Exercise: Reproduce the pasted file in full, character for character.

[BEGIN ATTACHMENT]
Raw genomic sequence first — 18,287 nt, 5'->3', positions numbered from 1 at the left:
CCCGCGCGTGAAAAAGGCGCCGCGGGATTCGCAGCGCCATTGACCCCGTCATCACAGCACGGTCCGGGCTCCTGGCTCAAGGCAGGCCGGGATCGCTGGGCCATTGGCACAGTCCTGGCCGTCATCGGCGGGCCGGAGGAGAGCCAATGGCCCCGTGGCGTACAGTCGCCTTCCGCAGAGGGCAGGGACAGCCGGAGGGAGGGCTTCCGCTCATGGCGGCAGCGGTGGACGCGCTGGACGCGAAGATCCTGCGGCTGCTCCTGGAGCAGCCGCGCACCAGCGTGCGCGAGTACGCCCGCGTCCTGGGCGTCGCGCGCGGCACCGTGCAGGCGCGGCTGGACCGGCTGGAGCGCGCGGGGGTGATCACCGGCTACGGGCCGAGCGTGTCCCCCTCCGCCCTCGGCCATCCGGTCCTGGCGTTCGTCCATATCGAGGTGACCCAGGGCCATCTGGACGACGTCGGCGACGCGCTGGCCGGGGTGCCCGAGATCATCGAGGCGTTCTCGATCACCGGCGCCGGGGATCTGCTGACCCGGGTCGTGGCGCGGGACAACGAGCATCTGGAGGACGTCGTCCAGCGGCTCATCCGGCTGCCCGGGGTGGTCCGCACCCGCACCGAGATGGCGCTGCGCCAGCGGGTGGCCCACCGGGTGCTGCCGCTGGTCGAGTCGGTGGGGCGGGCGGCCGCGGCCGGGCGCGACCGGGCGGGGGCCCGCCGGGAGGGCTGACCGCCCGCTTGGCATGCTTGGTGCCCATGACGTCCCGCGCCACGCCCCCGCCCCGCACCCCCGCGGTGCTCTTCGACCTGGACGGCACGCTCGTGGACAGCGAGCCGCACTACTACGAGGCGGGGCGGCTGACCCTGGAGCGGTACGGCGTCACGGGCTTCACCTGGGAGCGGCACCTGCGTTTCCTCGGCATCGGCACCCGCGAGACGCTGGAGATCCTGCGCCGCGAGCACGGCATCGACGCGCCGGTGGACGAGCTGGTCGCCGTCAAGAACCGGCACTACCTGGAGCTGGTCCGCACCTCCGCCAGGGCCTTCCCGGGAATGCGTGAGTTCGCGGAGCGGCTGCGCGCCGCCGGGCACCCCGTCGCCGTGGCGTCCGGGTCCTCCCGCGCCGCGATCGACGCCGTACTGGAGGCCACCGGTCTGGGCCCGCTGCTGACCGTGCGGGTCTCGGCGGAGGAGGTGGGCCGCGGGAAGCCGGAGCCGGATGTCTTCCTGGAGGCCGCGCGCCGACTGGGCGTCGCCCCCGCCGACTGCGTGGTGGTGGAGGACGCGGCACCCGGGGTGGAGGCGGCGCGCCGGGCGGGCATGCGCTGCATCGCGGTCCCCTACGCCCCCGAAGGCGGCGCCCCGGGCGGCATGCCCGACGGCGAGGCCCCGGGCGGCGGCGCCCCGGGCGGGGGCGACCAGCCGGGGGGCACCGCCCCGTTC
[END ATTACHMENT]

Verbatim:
Raw genomic sequence first — 18,287 nt, 5'->3', positions numbered from 1 at the left:
CCCGCGCGTGAAAAAGGCGCCGCGGGATTCGCAGCGCCATTGACCCCGTCATCACAGCACGGTCCGGGCTCCTGGCTCAAGGCAGGCCGGGATCGCTGGGCCATTGGCACAGTCCTGGCCGTCATCGGCGGGCCGGAGGAGAGCCAATGGCCCCGTGGCGTACAGTCGCCTTCCGCAGAGGGCAGGGACAGCCGGAGGGAGGGCTTCCGCTCATGGCGGCAGCGGTGGACGCGCTGGACGCGAAGATCCTGCGGCTGCTCCTGGAGCAGCCGCGCACCAGCGTGCGCGAGTACGCCCGCGTCCTGGGCGTCGCGCGCGGCACCGTGCAGGCGCGGCTGGACCGGCTGGAGCGCGCGGGGGTGATCACCGGCTACGGGCCGAGCGTGTCCCCCTCCGCCCTCGGCCATCCGGTCCTGGCGTTCGTCCATATCGAGGTGACCCAGGGCCATCTGGACGACGTCGGCGACGCGCTGGCCGGGGTGCCCGAGATCATCGAGGCGTTCTCGATCACCGGCGCCGGGGATCTGCTGACCCGGGTCGTGGCGCGGGACAACGAGCATCTGGAGGACGTCGTCCAGCGGCTCATCCGGCTGCCCGGGGTGGTCCGCACCCGCACCGAGATGGCGCTGCGCCAGCGGGTGGCCCACCGGGTGCTGCCGCTGGTCGAGTCGGTGGGGCGGGCGGCCGCGGCCGGGCGCGACCGGGCGGGGGCCCGCCGGGAGGGCTGACCGCCCGCTTGGCATGCTTGGTGCCCATGACGTCCCGCGCCACGCCCCCGCCCCGCACCCCCGCGGTGCTCTTCGACCTGGACGGCACGCTCGTGGACAGCGAGCCGCACTACTACGAGGCGGGGCGGCTGACCCTGGAGCGGTACGGCGTCACGGGCTTCACCTGGGAGCGGCACCTGCGTTTCCTCGGCATCGGCACCCGCGAGACGCTGGAGATCCTGCGCCGCGAGCACGGCATCGACGCGCCGGTGGACGAGCTGGTCGCCGTCAAGAACCGGCACTACCTGGAGCTGGTCCGCACCTCCGCCAGGGCCTTCCCGGGAATGCGTGAGTTCGCGGAGCGGCTGCGCGCCGCCGGGCACCCCGTCGCCGTGGCGTCCGGGTCCTCCCGCGCCGCGATCGACGCCGTACTGGAGGCCACCGGTCTGGGCCCGCTGCTGACCGTGCGGGTCTCGGCGGAGGAGGTGGGCCGCGGGAAGCCGGAGCCGGATGTCTTCCTGGAGGCCGCGCGCCGACTGGGCGTCGCCCCCGCCGACTGCGTGGTGGTGGAGGACGCGGCACCCGGGGTGGAGGCGGCGCGCCGGGCGGGCATGCGCTGCATCGCGGTCCCCTACGCCCCCGAAGGCGGCGCCCCGGGCGGCATGCCCGACGGCGAGGCCCCGGGCGGCGGCGCCCCGGGCGGGGGCGACCAGCCGGGGGGCACCGCCCCGTTC